The Heritage Foundation has been getting attention lately for its report on the poor. Noting that poor people have air conditioners, cable TV and an Xbox, they make the case that “poor” in America isn’t what it used to be.
Tavis Smiley, PBS pundit, and Cornell West, the eccentric author, have been traveling around the country talking about poverty. They’re not drawing much media attention. Most of us don’t want to know about the poor.
The executive director of Evergreen Christian Outreach, Sharon Smith, knows a lot about the poor. Talking with Smith, one learns that EChO’s business is booming. The number of unemployed and underemployed has grown considerably in our mountain community. In the past six months, 106 area households registered for new assistance. More than 400 families have come to EChO this year because they can’t meet their bills. These are folks who have already cut the frills. Smith said one of her donors was shocked to report, “I just saw my neighbor in here ‘shopping’ for food.”
With only 42 shelter beds in Jeffco and 1,200 homeless, there’s more temporary housing for animals than people. A growing number of individuals are camping, living in their cars and couch surfing. “If you don’t build a shelter, you don’t have homeless,” says Smith. Most of us would like to stay in denial.
Smiley and West point out that the national debate has been more about cutting the budget than investing in communities. “Every citizen in a democracy has a moral obligation to be concerned about the weak and vulnerable,” says professor West.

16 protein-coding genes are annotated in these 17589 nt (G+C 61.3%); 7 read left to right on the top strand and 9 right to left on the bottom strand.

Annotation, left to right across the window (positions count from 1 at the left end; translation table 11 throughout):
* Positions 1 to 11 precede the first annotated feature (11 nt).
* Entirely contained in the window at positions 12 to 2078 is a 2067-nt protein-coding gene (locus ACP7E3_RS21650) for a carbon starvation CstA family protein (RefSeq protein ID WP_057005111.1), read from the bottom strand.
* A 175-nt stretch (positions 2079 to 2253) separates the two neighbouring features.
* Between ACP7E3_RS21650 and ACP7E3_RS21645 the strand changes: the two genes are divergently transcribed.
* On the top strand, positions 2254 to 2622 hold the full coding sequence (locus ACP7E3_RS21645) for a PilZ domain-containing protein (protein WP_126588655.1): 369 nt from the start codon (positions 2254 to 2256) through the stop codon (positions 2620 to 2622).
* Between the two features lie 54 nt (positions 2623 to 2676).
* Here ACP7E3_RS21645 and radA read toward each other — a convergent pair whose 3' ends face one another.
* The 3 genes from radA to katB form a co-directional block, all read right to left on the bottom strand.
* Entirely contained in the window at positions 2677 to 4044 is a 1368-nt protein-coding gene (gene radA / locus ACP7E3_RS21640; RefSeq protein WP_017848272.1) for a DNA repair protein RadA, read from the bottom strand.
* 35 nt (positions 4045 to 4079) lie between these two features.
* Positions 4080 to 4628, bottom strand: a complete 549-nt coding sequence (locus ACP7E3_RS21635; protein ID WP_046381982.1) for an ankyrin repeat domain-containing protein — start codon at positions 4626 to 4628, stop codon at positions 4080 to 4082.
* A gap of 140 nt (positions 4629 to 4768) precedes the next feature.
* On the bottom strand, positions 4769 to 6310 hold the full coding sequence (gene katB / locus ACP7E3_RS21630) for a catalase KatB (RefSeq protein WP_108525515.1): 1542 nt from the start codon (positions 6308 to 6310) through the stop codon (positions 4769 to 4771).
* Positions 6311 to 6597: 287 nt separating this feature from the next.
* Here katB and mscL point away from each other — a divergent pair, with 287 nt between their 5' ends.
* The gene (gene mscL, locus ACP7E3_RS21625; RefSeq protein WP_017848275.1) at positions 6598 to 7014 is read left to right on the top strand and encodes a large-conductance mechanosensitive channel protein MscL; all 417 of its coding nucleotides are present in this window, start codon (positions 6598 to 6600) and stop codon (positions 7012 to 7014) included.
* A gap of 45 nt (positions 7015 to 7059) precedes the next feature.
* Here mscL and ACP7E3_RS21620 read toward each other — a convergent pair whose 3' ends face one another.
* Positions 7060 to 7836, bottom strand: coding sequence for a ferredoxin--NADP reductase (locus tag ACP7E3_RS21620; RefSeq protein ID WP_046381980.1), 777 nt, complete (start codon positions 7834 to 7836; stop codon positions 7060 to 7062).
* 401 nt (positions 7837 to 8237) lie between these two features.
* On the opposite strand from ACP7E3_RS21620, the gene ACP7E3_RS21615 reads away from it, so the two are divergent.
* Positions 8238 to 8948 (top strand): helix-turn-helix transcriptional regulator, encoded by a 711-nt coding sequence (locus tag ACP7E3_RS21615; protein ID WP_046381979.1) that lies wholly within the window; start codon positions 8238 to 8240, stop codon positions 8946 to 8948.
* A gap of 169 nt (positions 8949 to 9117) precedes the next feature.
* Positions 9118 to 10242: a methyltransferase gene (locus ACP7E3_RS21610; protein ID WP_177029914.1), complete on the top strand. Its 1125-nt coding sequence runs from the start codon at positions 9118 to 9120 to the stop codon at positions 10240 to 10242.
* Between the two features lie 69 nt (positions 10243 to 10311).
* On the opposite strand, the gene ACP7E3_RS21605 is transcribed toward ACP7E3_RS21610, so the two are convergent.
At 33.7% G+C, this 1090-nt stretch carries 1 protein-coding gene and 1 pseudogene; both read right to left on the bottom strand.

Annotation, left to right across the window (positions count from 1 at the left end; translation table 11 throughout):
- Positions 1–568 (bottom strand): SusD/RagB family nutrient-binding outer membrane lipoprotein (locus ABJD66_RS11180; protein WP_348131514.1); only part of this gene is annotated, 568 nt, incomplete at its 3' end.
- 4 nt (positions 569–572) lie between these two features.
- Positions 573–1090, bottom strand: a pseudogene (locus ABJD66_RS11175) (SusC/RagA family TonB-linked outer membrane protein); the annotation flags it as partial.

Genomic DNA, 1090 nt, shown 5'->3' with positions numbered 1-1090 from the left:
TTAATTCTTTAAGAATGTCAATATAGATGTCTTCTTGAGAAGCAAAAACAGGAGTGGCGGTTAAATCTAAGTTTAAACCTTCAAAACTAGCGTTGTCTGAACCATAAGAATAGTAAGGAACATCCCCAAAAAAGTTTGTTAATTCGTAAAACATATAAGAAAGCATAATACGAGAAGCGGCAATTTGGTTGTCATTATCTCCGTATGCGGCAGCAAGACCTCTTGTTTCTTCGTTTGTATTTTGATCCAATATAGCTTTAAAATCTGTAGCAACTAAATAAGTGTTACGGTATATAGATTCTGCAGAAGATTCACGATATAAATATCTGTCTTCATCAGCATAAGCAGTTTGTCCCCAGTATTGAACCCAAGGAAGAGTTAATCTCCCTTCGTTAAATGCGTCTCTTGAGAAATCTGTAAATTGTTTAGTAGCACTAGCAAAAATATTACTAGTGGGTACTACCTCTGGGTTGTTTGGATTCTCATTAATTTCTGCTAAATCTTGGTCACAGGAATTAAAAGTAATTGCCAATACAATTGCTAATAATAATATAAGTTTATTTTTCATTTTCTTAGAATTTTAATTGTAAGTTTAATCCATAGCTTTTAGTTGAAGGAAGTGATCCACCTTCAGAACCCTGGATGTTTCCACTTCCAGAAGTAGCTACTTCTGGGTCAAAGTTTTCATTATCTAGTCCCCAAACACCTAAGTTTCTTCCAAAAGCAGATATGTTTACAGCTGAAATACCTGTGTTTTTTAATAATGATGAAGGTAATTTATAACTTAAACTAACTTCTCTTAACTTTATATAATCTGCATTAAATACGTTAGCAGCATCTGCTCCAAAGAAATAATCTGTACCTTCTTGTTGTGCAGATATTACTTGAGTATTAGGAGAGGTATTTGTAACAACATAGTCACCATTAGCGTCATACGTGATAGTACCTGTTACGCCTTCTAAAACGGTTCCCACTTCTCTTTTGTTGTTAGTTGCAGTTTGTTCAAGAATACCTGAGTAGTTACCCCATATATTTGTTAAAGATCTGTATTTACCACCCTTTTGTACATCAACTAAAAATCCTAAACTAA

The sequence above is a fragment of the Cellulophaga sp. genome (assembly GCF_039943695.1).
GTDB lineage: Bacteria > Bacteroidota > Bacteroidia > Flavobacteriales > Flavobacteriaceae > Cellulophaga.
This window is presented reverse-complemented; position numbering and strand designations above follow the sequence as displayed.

That’s the important distinction in the political polarization many feel. Are you only looking out for No. 1? Do you see the need for massive job-creation programs along with investments in public housing, education, transportation and health?
The profits are there, but they have been going to the corporate chieftains, the “job creators” who take jobs overseas. Poverty is not a crime, but robbing the poor and the middle class ought to be.
Local aid groups such as EChO, located at 27640 Highway 74 in Evergreen, need all the basics plus paper products, dish and laundry soap, which are excluded from food-stamp purchases. Besides donations, we can all share necessities, offer hope and act as a sounding board to neighbors who want to get back on their feet. Isn’t that what community is all about?
Hannah B. Hayes is a former Both Sides Now debate columnist, small-business owner and peace activist. She has been a part of the Evergreen community for more than 35 years.